Through education and outreach, our nonprofit 501(c)(3) opens the door for people to become part of our organizing base. They hear about our legal services work and come to the clinics with their needs, or they hear about a protest organized by us and want to join in. We have a membership program now that allows us to bring people in more deeply. Members that support our Action Fund and the PAC have direct input in shaping our agenda. They show up for endorsement committees, and for candidate forums, and get-out-the-vote campaigns.
What are some successes you’ve seen?
Our members feel powerful. Through the CHIRLA Action Fund and the Power PAC, elected leaders are coming to them to win their support. In many places such as the Antelope Valley (located in northern Los Angeles County), our community is incredibly invisible. Through our PAC we are able to bring members who live in the area to become part of the committee that endorses candidates. Now all of a sudden, the candidate has to have a conversation with them about what they are going to do if they win this endorsement and this race. We shift the power dynamics in this moment with these elected officials. Going forward, the officials seek to maintain a relationship with our members who are part of the endorsement committee. They know our members are the activists and organizers who will hold them accountable and help them move a policy agenda.
What are some of the challenges you’ve faced?
I don’t think people recognize how much it takes to do this work right. We are essentially running three different organizations, with completely different boards, finance departments and time tracking for payroll. It takes a lot of internal design to help everyone understand the rules and the boundaries of each organizing structure. But my perspective is that this is the need of our time. So many right-wing, anti-immigrant groups have put in the time and learned the system and we have got to do it too. It is the only way to get the exponential growth that we need to succeed.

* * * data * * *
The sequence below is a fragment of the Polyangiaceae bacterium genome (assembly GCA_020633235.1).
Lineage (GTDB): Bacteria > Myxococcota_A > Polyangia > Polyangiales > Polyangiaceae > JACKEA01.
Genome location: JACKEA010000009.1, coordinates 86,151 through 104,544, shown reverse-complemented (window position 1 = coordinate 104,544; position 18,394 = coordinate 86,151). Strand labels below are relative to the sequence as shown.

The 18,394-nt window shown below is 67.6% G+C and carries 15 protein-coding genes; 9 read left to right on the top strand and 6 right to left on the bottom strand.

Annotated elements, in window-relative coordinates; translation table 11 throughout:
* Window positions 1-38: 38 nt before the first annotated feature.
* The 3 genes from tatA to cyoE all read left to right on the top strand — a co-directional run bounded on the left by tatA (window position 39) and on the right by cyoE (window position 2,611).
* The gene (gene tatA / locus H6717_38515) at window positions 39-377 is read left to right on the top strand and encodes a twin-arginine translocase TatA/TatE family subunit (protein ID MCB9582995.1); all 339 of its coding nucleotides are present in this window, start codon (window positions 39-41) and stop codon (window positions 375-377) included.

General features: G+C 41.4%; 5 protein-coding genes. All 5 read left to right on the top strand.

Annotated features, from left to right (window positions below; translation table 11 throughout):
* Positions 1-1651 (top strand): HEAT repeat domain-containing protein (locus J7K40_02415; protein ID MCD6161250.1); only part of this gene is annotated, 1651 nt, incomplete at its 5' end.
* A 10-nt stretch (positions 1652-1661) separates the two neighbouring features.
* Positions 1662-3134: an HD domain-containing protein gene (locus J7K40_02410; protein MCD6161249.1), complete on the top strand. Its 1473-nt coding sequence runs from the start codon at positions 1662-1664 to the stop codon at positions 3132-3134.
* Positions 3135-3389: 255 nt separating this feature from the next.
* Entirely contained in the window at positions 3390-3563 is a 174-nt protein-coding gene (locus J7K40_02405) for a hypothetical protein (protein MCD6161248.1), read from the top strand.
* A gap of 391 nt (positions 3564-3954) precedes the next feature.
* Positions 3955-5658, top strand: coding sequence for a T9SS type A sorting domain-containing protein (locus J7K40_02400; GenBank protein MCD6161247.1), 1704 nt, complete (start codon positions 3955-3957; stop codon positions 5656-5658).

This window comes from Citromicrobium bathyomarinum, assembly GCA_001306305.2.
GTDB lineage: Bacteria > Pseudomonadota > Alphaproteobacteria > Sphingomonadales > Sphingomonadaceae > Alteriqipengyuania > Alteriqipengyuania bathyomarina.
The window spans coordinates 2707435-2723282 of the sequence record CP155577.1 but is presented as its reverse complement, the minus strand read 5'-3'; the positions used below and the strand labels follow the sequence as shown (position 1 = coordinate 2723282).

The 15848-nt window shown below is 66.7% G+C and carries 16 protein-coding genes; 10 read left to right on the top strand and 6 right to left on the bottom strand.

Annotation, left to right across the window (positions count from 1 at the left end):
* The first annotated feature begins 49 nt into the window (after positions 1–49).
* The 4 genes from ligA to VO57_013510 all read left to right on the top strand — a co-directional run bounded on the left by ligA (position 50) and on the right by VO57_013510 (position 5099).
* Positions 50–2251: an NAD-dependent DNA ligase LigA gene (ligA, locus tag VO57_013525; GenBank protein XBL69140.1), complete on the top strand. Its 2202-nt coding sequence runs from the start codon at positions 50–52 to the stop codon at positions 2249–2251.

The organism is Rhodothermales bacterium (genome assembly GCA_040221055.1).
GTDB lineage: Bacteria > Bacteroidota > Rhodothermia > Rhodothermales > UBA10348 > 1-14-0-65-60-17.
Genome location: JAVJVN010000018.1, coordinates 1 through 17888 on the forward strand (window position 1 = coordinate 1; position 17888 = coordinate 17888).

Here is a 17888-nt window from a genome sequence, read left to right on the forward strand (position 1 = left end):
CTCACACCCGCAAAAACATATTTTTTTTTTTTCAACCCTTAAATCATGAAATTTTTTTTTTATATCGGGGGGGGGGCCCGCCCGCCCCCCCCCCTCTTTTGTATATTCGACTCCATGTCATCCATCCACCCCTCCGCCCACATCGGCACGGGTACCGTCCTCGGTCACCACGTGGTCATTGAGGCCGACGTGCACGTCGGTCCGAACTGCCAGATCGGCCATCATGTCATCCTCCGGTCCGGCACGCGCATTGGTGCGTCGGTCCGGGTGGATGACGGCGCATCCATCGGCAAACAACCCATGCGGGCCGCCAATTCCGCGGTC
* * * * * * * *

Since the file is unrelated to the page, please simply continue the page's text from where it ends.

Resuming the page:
How can philanthropy help?
Supporting innovative and legally permissible advocacy approaches is critical towards the advancement of our policy goals and immigrants’ political standing in this country. Philanthropy could be huge in helping organizations build the understanding and the skills they need to be bolder and more direct with their advocacy work.
The other need is to support fundraising innovation in the political space. We know how to fundraise for a non-lobbying organization, but we are challenged to craft a good pitch to political donors who are not accustomed to connecting their giving to long term movement change.
Most of the political money starts at the national level, and by the time donors decide to fund local campaigns it is too late. To garner support against Governor Newsom’s recall election last October, for instance, we were able to start early because we had some money saved up. Most of our colleagues were barely standing up their campaigns a couple of months or even weeks before the elections. For me, it is critical that we get dollars to the field early in the game. My hope is that more foundations are able to support political and advocacy work to their maximum legal capacity.
Do you have closing thoughts to share?
I want to finish by saying there is so much more to build here, and I feel like we’re only just beginning. The potential to make a difference in people’s lives is huge and we have to invest in it. I’m committed. I’m actually obsessed with this, because I think it offers a path towards the kind of society we want. The (c)(3) and (c)(4) work can help us get the engagement and the coalition building we need for success. Without the (c)(4) we’re walking without one of the most powerful tools we have at our disposal to advance our cause.